The cost of building the Purple Line light rail in Prince George's and Montgomery counties has increased to $2.15 billion, according to the Maryland Department of Transportation.

The $227 million increase from $1.93 billion is the second price jump the project has seen in the last two years. In May 2011, the price of the 16-mile line between New Carrollton and Bethesda rose from the original estimate of $1.5 billion.

Maryland is now looking for $583 million more than anticipated to pay for the project and Baltimore's proposed Red Line light-rail project -- the price of which also rose, from $2.22 billion to $2.58 billion.

The state currently has none of the $4.7 billion it needs to build the two light-rail lines, nor does it have any of the $545 million it would need to build the Corridor Cities Transitway bus rapid transit system planned along Montgomery County's Interstate 270 corridor.

The Maryland Transit Administration had been hoping to pay for half of the Purple and Red lines with federal dollars obtained through the Federal Transit Administration's New Starts program.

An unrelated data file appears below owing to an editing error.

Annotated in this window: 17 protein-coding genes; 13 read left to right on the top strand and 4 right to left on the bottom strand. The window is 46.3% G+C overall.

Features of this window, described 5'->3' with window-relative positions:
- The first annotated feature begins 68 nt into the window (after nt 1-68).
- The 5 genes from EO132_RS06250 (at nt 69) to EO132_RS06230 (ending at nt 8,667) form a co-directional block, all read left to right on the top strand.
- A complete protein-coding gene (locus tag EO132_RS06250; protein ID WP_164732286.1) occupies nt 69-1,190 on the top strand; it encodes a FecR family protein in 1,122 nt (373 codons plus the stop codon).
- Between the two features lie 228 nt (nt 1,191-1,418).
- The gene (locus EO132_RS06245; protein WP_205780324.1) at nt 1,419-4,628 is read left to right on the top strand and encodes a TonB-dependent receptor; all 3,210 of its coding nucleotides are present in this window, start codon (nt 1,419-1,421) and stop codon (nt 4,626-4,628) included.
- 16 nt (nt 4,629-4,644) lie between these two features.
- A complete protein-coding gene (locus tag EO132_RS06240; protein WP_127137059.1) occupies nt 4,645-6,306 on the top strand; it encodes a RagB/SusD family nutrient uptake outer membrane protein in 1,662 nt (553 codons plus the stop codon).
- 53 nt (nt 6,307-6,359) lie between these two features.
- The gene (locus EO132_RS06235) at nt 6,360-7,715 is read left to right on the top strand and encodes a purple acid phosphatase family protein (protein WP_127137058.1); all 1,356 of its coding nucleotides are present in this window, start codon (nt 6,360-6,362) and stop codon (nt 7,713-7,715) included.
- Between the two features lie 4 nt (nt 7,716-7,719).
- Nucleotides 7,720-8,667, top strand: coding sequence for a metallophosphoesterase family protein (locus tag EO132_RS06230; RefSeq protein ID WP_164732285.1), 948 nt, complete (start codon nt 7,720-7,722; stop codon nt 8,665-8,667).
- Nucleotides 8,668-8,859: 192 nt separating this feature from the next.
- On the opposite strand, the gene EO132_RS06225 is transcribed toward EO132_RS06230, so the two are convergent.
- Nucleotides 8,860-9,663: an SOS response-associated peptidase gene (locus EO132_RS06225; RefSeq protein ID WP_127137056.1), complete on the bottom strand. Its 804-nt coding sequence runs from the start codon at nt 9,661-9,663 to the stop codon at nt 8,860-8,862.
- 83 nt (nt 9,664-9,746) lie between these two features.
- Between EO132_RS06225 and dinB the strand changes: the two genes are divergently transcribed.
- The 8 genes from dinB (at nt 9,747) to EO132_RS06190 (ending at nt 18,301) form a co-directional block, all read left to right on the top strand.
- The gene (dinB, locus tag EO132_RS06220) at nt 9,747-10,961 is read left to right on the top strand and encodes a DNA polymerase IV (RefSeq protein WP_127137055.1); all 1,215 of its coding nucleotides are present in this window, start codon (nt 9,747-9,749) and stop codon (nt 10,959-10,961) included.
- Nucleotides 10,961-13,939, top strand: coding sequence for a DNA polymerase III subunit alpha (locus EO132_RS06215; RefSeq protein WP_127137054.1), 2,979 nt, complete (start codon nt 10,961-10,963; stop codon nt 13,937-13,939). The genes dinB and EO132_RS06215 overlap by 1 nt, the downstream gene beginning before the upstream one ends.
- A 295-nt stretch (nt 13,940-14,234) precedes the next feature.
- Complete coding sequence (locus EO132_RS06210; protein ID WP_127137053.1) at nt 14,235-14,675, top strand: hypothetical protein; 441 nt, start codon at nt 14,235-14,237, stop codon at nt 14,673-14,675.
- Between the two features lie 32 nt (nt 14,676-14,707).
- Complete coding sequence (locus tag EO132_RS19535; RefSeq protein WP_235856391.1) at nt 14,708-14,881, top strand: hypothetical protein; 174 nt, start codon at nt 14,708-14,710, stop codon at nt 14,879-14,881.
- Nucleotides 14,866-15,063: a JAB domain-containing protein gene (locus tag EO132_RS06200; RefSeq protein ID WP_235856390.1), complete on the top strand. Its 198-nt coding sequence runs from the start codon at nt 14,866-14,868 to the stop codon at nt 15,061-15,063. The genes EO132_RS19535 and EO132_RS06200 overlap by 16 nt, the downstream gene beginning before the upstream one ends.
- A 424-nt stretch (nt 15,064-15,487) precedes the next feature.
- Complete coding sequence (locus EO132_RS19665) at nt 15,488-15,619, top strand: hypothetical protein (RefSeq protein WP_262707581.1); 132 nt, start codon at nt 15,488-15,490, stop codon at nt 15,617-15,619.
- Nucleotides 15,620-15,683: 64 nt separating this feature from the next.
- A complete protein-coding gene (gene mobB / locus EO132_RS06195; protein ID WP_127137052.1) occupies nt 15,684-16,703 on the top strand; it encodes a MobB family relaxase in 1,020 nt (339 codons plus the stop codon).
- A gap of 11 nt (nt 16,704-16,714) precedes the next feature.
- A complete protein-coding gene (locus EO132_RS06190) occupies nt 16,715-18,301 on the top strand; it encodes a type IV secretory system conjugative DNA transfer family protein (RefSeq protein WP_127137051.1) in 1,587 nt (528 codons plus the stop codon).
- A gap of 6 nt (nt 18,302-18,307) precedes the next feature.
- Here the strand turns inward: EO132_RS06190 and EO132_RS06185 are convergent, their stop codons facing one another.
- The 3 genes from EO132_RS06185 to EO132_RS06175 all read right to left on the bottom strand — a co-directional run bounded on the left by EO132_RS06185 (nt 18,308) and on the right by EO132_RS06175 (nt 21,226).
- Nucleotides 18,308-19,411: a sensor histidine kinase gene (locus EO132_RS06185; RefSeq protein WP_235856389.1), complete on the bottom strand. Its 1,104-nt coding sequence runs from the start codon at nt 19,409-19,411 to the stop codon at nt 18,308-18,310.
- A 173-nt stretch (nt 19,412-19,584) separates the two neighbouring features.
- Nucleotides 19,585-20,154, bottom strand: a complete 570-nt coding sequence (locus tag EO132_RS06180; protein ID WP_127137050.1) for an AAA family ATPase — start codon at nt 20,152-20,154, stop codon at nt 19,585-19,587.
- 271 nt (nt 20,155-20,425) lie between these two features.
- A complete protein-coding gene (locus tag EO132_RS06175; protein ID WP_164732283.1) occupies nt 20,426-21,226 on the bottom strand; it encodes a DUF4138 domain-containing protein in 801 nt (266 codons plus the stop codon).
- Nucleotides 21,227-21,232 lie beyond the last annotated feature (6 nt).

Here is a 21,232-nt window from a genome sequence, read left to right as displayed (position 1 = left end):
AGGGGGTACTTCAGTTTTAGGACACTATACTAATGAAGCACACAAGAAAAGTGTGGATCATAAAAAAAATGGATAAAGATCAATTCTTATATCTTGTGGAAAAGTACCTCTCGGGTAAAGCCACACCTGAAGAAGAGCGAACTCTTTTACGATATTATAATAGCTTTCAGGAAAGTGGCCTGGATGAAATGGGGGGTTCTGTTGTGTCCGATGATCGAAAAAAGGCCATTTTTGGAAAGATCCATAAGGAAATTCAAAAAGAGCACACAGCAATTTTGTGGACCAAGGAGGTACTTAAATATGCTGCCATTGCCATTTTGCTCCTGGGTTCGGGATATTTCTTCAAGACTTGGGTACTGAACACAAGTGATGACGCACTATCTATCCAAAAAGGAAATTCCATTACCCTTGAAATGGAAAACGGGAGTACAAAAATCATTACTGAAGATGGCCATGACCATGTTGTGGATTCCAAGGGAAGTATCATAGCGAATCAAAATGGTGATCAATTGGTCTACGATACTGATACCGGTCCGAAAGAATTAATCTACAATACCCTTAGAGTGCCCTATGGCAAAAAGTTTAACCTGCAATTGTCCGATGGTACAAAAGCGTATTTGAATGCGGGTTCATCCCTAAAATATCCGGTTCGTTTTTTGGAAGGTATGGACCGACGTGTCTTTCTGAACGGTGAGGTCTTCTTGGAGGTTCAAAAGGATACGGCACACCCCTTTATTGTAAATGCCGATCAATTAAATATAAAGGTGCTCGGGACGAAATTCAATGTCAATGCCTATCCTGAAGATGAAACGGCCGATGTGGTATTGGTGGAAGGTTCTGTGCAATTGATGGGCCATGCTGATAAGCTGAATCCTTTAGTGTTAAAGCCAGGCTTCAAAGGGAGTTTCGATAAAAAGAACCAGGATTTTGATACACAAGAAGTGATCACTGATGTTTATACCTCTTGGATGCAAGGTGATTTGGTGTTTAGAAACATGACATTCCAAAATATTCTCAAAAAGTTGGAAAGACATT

However, the FTA recently indicated that New Starts funding will be capped at $900 million per project and $100 million annually, according to Jonathan Martin, an analyst with the Maryland Department of Legislative Services. That would pay for 40.6 percent of the Red Line and 46.8 percent of the Purple Line -- if the projects are approved -- leaving $271 million more than expected to be paid out of the state's dwindling transportation trust fund.

To qualify for the federal funds, the state needs to demonstrate where its portion of the money to build the projects would come from by the summer. Though state officials are considering a range of financing options -- from public-private partnerships to various types of loans -- all of them would require new revenue.

If state lawmakers do not pass new transportation revenues within the next year, the Purple and Red lines and the CCT would not receive federal funding, Martin said.

That could mean the projects get built in phases, rather than all at once, and delay their completion, said Jack Cahalan, spokesman for the Maryland Department of Transportation. Current plans project the Purple Line to be finished in 2020.

But state lawmakers say there is little support for a sales tax or gasoline tax increase that would help fund the projects, and multiple bills proposed over the last two years to increase transportation funds have failed.

Even if every delegate from Baltimore, Prince George's County and Montgomery County -- the three jurisdictions that would directly benefit -- voted for an increase in the gas tax, that would total only 65 of the necessary 71 votes in the House of Delegates, said House Majority Leader Kumar Barve, D-Montgomery County. "It's a heavy lift, let's just put it that way."